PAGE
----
Recently I acid etched the specimen below out of some limestone from the Silurian aged Keyser formation. At first I thought it was a Stromatoporid which are calcareous sponges that lived in the oceans during the Paleozoic era. They were important reef builders along with Rugose and Tabulate corals and are known to occur in the Keyser and at the same location where I found this piece.
It is kind of nondescript and lumpy but when turned you can see some of the layering.
It was this view that made me think it was a Stromatoporid or possibly a Stromatolite (an algal reef formation).
As I looked at the specimen more closely I saw many small cylindrical shapes.
Now I am less sure that it was a Stromatoporid as I don't think they have this kind of feature. Maybe it's a Bryozoan colony instead? Could each of those cylinders represent where one animal lived?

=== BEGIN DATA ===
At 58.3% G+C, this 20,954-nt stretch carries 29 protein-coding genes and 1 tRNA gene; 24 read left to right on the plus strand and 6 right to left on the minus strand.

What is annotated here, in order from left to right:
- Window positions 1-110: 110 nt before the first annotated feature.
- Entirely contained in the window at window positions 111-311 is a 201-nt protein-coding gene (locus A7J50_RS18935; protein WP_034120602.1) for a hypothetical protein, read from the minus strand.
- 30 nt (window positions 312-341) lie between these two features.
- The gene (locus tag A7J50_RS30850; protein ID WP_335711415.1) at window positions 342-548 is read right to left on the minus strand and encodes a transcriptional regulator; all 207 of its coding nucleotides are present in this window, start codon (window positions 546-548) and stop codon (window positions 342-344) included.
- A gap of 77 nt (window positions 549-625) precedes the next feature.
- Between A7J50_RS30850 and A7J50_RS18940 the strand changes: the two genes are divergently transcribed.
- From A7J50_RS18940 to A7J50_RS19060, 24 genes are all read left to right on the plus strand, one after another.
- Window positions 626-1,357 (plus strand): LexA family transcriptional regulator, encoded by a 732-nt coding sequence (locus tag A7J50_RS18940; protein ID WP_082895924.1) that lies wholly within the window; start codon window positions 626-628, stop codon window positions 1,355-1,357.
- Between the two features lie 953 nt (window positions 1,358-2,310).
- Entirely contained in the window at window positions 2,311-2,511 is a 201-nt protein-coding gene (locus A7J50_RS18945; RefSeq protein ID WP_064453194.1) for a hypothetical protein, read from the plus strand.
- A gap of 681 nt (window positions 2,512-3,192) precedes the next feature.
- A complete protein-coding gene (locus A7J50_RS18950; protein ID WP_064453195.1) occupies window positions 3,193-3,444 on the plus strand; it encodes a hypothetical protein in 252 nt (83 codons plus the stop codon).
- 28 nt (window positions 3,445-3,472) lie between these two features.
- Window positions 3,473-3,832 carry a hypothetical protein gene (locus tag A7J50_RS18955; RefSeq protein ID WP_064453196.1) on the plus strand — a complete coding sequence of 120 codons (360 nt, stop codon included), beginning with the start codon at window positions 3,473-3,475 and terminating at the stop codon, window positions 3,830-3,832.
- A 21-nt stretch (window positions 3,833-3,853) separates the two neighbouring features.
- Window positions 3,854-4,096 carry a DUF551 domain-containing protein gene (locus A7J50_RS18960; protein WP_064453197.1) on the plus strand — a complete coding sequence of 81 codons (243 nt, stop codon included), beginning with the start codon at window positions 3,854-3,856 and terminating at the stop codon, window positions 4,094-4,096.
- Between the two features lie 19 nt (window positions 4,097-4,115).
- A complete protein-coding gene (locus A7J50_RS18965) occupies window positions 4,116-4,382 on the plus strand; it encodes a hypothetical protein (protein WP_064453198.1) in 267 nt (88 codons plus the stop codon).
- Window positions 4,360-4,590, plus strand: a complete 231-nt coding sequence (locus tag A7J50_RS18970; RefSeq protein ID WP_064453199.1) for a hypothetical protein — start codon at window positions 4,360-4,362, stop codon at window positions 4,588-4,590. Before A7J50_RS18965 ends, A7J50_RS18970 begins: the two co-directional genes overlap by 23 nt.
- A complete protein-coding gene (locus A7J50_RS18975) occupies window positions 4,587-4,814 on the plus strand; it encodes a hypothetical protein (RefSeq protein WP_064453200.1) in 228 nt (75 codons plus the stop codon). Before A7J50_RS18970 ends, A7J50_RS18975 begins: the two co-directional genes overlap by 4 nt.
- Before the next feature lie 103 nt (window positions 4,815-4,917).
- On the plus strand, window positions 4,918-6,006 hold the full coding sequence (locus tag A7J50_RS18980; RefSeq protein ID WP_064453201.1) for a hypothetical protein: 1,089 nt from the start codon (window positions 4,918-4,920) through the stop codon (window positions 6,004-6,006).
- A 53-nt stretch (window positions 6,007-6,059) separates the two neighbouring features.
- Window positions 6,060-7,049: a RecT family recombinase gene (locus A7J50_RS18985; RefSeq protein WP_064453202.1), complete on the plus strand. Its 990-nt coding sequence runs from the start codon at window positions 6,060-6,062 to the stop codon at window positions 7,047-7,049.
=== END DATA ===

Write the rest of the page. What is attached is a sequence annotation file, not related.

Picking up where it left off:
Another interesting feature of this fossil is that it's hollow inside. I don't think that has anything to do with the fossil itself but rather the fossilization process. You see, the fossil was originally preserved as a Calcite skeleton but over the millenia some of the calcium carbonate was replaced by silicon dioxide, or Quartz. When I soaked the limestone in muriatic acid, the calcium carbonate was dissolved away. This left a "shell" behind that was Quartz while the interior was dissolved away since it had not been entirely replaced.
I've blogged about some of the true Stromatoporids I've found within the Keyser formation before in this post.